Primitivo is a dark-skinned grape known for producing inky, tannic wines, particularly Primitivo di Manduria and its naturally sweet Dolce Naturale variant. A classic Primitivo wine is high in both alcohol and tannins, intensely flavored and deeply colored. In Manduria, the fortified liquoroso variants often reach an ABV of 18%, which is dulled to 14% in the table wines. A certain bitterness is often found in Primitivo which, combined with its mouth-puckering tannins, means that it needs a few years in either bottle or barrel.
Although there have been contentious and long-running debates about the variety's geographical origins, there is little question that Primitivo's modern-day home is in southern Italy, particularly Puglia. It probably arrived there from the coastal vineyards of Croatia (just across the Adriatic Sea), where it is still grown today, under various tongue-twisting names including Tribidrag and Crljenak Kasteljanski. In the early 19th Century, the variety was introduced to the United States, under the name Zinfandel. It proved extremely successful there, earning a reputation as the American 'national grape'. It caused significant consternation on both sides of the Atlantic when DNA analysis proved that Zinfandel and Primitivo were the same variety.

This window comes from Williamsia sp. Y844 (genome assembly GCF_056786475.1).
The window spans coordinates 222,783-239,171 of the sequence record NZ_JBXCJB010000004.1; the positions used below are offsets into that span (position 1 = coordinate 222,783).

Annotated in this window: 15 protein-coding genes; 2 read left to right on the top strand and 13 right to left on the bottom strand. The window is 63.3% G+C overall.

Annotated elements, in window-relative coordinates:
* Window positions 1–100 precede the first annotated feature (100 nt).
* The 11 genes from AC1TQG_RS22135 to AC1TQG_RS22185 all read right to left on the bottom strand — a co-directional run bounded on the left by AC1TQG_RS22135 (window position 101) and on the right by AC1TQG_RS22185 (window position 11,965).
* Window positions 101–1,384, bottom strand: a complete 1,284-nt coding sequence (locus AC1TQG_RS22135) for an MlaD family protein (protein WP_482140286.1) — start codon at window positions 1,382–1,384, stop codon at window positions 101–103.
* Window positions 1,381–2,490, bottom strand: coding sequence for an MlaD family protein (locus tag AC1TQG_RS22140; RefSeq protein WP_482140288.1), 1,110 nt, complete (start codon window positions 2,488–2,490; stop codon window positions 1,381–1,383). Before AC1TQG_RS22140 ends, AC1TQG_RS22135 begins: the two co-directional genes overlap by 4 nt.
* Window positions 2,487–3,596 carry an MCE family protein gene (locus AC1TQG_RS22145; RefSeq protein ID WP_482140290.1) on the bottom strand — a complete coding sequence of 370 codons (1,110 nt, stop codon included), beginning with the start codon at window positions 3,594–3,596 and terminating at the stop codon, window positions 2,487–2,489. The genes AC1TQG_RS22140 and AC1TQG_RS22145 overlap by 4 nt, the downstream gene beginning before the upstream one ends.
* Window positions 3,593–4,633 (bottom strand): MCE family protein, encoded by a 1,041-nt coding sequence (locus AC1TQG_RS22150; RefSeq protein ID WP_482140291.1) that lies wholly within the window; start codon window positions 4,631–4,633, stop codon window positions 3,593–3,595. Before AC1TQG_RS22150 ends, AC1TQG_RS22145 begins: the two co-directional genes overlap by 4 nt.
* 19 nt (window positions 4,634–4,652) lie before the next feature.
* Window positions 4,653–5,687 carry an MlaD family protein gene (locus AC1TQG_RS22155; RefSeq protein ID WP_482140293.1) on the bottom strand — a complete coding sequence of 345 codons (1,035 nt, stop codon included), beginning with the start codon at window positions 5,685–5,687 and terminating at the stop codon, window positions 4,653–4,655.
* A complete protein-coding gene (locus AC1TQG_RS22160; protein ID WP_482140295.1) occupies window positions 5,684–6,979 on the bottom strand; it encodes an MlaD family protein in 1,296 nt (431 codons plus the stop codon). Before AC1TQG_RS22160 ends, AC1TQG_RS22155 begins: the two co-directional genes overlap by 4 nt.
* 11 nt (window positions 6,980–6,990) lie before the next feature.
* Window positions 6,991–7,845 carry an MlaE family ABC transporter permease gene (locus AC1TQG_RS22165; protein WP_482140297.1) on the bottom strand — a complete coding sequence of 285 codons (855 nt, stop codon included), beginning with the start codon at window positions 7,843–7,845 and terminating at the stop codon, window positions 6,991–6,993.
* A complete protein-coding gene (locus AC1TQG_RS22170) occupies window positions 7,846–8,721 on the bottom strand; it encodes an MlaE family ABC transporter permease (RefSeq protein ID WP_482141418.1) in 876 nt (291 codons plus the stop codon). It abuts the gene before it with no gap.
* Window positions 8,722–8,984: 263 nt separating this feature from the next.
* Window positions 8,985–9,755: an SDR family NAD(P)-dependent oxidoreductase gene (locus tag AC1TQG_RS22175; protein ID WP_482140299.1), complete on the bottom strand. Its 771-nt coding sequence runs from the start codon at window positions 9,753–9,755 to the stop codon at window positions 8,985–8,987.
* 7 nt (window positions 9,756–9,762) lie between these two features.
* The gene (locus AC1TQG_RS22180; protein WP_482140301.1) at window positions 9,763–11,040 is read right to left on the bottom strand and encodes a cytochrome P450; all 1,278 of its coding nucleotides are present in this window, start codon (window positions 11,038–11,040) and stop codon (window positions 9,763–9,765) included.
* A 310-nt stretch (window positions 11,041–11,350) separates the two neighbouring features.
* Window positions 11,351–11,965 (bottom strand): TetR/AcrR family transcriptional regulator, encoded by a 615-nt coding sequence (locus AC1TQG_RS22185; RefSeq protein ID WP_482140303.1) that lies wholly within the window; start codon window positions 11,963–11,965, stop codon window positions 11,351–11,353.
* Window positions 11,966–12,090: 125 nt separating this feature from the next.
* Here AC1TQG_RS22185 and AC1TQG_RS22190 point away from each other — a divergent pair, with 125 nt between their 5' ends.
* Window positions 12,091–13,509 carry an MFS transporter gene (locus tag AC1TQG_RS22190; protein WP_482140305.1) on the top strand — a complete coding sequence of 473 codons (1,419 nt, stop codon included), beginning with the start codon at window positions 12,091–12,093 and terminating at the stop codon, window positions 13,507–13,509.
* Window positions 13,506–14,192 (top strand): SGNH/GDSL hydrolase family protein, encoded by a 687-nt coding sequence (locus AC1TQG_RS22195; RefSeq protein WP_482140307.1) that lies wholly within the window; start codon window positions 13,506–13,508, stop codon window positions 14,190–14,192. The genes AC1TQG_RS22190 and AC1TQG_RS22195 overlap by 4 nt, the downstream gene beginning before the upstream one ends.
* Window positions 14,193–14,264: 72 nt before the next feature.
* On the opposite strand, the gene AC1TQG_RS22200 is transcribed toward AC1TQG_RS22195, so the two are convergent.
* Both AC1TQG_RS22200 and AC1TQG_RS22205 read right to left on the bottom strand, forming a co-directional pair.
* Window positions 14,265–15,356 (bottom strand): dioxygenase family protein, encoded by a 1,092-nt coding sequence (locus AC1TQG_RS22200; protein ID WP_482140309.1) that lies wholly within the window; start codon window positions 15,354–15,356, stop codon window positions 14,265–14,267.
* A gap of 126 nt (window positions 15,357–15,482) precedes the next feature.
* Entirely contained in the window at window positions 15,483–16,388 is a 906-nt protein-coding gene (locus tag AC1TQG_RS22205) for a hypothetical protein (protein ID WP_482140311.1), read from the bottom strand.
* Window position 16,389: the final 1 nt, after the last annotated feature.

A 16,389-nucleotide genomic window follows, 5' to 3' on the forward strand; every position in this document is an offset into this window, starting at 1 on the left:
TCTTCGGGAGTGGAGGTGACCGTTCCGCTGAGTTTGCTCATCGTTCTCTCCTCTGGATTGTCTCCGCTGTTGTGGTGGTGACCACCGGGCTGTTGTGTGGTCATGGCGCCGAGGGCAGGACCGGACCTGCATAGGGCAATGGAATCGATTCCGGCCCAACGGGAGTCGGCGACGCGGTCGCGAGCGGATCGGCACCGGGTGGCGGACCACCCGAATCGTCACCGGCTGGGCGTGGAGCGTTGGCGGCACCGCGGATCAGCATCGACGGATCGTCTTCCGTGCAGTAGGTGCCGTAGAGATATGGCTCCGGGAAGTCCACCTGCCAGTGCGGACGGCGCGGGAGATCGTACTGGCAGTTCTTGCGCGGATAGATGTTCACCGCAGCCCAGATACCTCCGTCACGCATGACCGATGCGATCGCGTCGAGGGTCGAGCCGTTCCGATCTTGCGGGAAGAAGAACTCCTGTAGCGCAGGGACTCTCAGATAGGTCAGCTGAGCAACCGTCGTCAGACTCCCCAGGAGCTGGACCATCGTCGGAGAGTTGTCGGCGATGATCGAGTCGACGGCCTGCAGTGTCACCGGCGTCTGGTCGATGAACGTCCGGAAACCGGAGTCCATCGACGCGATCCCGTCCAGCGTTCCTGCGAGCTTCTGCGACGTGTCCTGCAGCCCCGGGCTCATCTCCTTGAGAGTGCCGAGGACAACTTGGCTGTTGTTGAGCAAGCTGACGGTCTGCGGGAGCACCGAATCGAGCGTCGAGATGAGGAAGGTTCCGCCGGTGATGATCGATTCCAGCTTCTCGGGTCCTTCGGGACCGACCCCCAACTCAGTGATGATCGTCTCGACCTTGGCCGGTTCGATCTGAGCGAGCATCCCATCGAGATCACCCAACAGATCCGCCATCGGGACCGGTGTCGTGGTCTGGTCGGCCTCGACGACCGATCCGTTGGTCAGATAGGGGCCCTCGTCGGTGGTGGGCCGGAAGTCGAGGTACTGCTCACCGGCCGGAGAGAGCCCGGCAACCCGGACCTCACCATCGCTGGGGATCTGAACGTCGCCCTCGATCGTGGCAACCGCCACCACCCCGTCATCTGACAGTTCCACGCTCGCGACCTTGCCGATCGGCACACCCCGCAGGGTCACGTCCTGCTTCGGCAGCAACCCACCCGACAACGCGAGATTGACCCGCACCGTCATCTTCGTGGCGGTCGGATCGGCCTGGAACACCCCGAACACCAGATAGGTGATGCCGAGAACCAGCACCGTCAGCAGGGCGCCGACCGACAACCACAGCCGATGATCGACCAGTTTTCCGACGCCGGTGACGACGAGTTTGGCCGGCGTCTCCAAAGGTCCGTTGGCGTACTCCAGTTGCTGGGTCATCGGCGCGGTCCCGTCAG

Primitivo has endured something of a rollercoaster ride in the past few decades. In the 1990s, the variety was at its lowest ebb for a long time. The EU's vine pull schemes had seen thousands of acres of Primitivo vines ripped out of the ground. Being relatively difficult to manage in the vineyard, Primitivo suffered worse than many other varieties. But across the Atlantic Zinfandel was booming, which doubtless contributed to Primitivo's new lease of life. The new-look Primitivo that soon began to emerge was no longer just a blending variety, it was now the historic grape behind southern Italy's flagship wines.